The DIECP’s future is unclear. Villanueva tendered his resignation in April but remains in charge, as President Lobo has not named a successor. In the meantime, reports have surfaced that implicate members of the National Police in extrajudicial executions and social cleansing, and the U.S. government continues to withhold US$10 million in aid to the National Police due to human rights concerns.
Problematic Military Involvement
Like many of its neighbors, the Honduran government has repeatedly turned to the military to help address the spiraling levels of crime and violence. In February, the Lobo administration launched Operation Liberty with the deployment of 1,300 troops to Tegucigalpa and San Pedro Sula. Four months later, the National Congress approved a $4.4 million plan to add more military troops to combat organized crime. Most recently, Juan Orlando Hernández, President of the National Congress and presidential candidate for the National Party, proposed the creation of a new 5,000-member military police force.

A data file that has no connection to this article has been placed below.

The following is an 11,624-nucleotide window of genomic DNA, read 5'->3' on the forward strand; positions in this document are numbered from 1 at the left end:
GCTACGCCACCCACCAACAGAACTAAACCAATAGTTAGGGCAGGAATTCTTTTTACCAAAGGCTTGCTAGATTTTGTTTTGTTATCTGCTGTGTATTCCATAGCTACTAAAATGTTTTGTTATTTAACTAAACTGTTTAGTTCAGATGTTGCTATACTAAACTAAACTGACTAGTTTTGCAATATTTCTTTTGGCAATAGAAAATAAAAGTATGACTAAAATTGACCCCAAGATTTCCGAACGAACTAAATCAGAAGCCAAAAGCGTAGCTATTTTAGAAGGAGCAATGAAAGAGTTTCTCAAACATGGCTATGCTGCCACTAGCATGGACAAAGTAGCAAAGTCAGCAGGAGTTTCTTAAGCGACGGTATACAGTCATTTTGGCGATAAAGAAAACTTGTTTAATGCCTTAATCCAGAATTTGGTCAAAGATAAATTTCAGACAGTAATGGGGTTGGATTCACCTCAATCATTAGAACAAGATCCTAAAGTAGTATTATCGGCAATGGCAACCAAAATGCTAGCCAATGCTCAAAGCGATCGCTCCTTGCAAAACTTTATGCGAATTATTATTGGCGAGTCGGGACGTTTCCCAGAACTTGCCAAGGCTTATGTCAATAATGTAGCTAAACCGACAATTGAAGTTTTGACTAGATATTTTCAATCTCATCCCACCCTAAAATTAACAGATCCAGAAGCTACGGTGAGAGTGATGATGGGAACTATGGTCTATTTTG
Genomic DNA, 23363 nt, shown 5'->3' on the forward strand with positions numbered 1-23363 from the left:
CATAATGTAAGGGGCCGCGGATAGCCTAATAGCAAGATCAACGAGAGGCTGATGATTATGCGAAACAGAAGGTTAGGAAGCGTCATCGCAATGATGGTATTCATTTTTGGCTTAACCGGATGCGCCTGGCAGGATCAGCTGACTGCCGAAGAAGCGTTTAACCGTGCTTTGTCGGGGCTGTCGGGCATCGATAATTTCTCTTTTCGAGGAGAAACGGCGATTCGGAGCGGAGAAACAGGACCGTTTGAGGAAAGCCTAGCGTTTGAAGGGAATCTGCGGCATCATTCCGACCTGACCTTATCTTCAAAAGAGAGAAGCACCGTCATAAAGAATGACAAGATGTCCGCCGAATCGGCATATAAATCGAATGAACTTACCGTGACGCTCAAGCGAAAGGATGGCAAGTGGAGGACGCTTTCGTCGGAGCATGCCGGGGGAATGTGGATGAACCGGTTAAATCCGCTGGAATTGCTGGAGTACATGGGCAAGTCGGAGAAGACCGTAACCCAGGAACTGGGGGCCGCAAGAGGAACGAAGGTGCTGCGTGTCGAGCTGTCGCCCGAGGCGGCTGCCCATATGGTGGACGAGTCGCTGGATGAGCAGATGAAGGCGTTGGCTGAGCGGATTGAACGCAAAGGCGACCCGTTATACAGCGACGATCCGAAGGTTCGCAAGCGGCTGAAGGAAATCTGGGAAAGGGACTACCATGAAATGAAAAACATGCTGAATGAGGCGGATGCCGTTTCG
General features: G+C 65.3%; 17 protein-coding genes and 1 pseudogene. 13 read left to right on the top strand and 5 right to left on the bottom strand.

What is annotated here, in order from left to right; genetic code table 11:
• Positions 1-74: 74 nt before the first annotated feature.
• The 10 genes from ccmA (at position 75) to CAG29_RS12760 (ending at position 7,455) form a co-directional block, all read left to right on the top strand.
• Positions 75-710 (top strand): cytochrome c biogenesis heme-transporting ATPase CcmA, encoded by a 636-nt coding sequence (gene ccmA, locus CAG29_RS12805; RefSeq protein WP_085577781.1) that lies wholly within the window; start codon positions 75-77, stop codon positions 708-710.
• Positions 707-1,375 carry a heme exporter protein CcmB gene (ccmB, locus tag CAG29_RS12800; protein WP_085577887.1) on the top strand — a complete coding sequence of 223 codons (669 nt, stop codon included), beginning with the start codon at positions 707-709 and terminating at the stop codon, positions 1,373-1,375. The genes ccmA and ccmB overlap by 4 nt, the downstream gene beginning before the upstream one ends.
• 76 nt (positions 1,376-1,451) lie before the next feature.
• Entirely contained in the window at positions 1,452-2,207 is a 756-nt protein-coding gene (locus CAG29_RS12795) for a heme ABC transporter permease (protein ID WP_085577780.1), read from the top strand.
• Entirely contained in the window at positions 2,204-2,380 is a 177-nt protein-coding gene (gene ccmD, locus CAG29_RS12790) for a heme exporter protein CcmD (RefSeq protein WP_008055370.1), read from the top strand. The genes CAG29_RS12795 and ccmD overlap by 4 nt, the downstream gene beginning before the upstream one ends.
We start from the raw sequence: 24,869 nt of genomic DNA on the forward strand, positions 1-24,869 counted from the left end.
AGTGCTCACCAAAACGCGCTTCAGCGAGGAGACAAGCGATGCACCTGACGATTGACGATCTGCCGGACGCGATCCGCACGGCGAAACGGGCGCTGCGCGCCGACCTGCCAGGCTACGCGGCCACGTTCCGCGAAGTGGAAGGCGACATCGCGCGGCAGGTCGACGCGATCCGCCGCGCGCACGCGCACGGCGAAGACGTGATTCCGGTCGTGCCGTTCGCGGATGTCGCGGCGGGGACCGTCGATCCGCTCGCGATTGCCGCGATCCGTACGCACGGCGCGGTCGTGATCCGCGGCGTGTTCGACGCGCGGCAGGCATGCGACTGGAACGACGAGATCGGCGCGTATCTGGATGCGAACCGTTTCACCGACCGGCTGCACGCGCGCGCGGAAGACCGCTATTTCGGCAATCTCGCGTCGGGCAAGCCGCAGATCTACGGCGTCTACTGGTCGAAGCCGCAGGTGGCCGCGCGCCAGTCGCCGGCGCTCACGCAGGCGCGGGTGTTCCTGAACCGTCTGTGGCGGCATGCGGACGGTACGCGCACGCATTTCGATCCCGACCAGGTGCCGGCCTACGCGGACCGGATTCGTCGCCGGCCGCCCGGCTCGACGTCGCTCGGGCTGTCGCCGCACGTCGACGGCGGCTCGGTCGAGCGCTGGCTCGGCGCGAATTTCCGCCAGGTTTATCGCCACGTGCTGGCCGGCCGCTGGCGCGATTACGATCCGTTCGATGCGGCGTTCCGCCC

While the military’s presence on the streets may satisfy public demands for action, relying on the military is highly problematic. Inviting the military to take on law enforcement functions not only blurs the lines between the structures and functions of the police and military, it also detracts attention and resources from the pressing urgency to reform the police and criminal justice institutions. Moreover, involving the military can also increase corruption and abuses in the army.
A Crucial Piece of the Equation
Police reform is a key part of improving the security situation. Cleaning up corruption and criminal activity inside the Honduran National Police and establishing effective internal control mechanisms to deter future problems is not an easy task, especially in a society confronting one of the highest homicide rates in the world. Yet it is an absolutely essential task, critical to establishing a credible, trustworthy, and accountable police force; to preventing police wrongdoing, abuse, and human rights violations; and to achieving meaningful citizen security and guaranteeing the rule of law.
If the Honduran government is seeking international support, it needs to establish its credibility by carrying out systematic investigations of police corruption and criminality in key cases that target high-level as well as rank and file officers, putting in place an effective and well-funded internal control system, and adopting concrete measures to reform the National Police.